After the massacres in Turkey, roughly 1,200 refugees (predominantly young women and children) arrived as domestic workers, picture brides or under the sponsorship of relatives. By the 1940?s, Canadian-Armenians still did not exceed 4,000.

Ironically, while the majority of Armenians were shut out of Canada, the Genocide was extensively covered in the Canadian press. The Toronto Globe daily spearheaded a "Starving Armenians" campaign, along with the Canadian branch of the Lord Mayor's Fund in London, called the Armenian Relief Association. Daily subscribers were confronted by the horrifying tales of deportation and massacre that confronted the Armenians in Turkey.

In one of the more noble moments in Canadian immigration history, the campaign raised $300,000 for relief and sponsored 110 Armenian orphans who would be cared for and educated in Georgetown, Ontario.

After the Second World War, Canada radically changed its immigration policy, which previously gave priority to "white" immigrants. Middle East Armenians, fleeing the various national crises of their regions, constituted the majority of postwar Armenian immigration. Toronto and Montreal's Armenian populations boomed as they absorbed the majority of new immigrants. Unlike the earlier generation who came from rural backgrounds, post-war newcomers were predominantly urban and skilled.

Crucial in the fight to correct the misclassification of Armenians as Asiatics, the Canadian Armenian Congress (CAC), formed in 1948, successfully lobbied the government, opening the doors for a new wave of emigrés. Activists, including Yervant Pasdermajian of Montreal and Kerop Bedoukian of Toronto played a leading role in the lobbying effort. After its victory, CAC, headquartered in Montreal, sponsored thousands of Armenians fleeing turmoil elsewhere in the world.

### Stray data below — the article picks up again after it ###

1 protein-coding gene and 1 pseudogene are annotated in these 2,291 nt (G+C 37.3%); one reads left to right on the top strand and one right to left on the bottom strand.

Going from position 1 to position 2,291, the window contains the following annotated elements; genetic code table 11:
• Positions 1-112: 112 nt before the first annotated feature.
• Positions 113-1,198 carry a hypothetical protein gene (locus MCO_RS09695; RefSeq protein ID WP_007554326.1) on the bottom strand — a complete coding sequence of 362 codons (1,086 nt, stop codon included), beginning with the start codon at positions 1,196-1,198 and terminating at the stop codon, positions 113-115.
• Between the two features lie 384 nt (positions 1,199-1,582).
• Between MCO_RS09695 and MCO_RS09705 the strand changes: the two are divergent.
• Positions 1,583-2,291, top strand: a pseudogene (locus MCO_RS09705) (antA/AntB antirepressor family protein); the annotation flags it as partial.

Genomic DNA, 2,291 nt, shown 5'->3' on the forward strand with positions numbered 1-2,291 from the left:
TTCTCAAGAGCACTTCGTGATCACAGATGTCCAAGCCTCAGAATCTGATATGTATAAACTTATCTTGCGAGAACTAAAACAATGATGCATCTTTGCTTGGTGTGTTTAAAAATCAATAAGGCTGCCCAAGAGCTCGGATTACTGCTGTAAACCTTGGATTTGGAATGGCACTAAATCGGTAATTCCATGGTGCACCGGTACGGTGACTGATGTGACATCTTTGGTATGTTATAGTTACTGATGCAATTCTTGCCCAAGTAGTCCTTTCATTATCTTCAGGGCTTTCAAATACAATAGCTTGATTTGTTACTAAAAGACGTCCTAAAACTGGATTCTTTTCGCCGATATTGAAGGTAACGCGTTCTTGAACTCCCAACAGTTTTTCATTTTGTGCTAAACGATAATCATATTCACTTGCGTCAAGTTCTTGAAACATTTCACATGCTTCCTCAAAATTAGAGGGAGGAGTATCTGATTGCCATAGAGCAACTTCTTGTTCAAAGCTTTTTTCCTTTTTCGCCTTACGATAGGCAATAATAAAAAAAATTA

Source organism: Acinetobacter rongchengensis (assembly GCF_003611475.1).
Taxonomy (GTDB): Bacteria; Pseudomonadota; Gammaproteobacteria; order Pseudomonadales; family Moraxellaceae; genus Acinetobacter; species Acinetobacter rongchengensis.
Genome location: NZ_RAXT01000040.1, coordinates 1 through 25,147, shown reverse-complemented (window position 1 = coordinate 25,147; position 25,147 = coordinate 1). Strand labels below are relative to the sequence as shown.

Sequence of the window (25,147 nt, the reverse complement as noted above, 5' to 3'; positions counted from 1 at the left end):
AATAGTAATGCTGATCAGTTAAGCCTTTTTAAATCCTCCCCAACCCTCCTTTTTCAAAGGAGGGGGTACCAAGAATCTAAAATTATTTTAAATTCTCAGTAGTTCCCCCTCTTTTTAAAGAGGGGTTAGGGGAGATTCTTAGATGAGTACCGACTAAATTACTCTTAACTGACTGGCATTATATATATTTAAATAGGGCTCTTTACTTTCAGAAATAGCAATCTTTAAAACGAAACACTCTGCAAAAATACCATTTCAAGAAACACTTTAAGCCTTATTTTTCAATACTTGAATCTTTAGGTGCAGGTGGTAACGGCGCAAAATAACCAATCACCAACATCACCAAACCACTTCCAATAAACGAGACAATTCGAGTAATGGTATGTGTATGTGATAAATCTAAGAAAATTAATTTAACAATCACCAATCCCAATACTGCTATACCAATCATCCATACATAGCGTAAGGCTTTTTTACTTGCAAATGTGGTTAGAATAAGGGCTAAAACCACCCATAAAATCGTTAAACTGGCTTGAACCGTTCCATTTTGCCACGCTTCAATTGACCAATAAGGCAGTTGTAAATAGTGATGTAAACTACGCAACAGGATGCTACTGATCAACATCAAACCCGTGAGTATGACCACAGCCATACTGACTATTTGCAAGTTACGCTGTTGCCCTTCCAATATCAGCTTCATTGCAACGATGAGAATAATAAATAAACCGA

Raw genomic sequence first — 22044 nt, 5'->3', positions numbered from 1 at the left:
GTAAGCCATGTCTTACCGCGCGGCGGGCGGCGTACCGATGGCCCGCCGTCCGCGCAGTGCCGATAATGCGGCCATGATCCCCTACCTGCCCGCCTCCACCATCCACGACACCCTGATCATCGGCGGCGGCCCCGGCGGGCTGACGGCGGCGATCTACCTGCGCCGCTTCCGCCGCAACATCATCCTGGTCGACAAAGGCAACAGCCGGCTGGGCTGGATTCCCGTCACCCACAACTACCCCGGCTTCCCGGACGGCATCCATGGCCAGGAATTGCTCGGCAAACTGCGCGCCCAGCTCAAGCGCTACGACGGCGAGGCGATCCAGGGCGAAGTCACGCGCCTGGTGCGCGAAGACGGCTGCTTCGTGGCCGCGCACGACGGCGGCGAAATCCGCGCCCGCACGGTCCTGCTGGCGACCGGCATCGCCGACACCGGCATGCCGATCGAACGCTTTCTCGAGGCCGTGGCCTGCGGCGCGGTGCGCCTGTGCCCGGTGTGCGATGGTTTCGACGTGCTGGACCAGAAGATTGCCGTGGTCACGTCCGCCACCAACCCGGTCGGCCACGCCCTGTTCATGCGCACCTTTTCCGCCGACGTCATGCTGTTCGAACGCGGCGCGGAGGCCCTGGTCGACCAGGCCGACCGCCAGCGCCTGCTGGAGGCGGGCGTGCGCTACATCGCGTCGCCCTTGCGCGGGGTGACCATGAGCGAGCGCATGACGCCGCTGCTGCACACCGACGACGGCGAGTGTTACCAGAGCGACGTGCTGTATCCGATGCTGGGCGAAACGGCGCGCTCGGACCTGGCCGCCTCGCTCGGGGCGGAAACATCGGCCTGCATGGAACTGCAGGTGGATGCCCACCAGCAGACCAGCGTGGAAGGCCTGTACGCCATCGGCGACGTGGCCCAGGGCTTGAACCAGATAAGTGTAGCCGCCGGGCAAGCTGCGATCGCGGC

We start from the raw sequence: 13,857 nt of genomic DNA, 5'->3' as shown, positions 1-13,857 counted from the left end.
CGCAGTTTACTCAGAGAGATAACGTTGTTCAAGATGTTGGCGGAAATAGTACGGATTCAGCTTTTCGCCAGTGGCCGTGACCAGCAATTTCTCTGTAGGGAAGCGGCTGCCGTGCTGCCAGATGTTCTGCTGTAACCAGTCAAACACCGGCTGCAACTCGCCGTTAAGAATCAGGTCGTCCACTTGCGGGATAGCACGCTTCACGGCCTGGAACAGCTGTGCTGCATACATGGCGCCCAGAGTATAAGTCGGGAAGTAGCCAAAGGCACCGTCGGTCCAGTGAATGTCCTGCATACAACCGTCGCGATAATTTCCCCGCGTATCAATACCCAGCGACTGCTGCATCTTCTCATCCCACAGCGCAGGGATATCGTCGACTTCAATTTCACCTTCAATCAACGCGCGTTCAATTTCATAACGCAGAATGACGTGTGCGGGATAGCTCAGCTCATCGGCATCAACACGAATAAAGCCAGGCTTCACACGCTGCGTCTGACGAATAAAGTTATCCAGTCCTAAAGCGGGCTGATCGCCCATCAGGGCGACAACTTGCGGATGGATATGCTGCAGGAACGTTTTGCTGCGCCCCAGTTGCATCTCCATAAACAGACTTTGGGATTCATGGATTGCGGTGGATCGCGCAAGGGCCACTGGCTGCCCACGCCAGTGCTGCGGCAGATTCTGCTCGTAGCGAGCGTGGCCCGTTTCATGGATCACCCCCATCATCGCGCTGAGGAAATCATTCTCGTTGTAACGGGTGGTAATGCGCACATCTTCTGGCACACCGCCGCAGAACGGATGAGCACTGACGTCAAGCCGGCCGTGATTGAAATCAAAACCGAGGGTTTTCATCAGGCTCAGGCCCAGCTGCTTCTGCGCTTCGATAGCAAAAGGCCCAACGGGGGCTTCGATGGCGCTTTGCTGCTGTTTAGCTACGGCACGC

Today, approximately 50,000 Armenians live throughout Canada. Half in Montreal, 16,000 in Toronto and others in the smaller communities of Vancouver, Calgary, Edmonton, Cambridge, Kitchener-Waterloo, St.Catharines, and Ottawa. While not large in total population, Ontario and Quebec Armenians have shown their dedication to their heritage by establishing seven day-schools, fourteen cultural centers and sixteen churches.

The Georgetown Boys

Fifty Armenian orphans, later known as The Georgetown Boys, arrived in Canada on June 30th, 1923 through government support and the donations of ordinary Canadians. It was a unique event in Canadian history, an event commonly referred to as "Canada?s Noble Experiment."

The 'noble experiment' was Canada's first humanitarian act on an international scale. Canadians argued that since Armenians did not side with Turkey against the Allies it was their obligation to support them. The Toronto Globe newspaper appealed to the public with emotionally charged headlines including, "SHALL WE LET THEM DIE?"

Forty more orphans would arrive the following year and others would trickle in, eventually bringing the total to one hundred and ten.

Jack Apramian was one of those young refugees adopted by the country. He wrote about the experience years later, "It was the land of everybody?s dreams, where all the people were rich and wore shoes and dressed in fine clothes, and lived in large mansions. I was one of the lucky ones chosen, and this is how I came to Canada at the age of eight."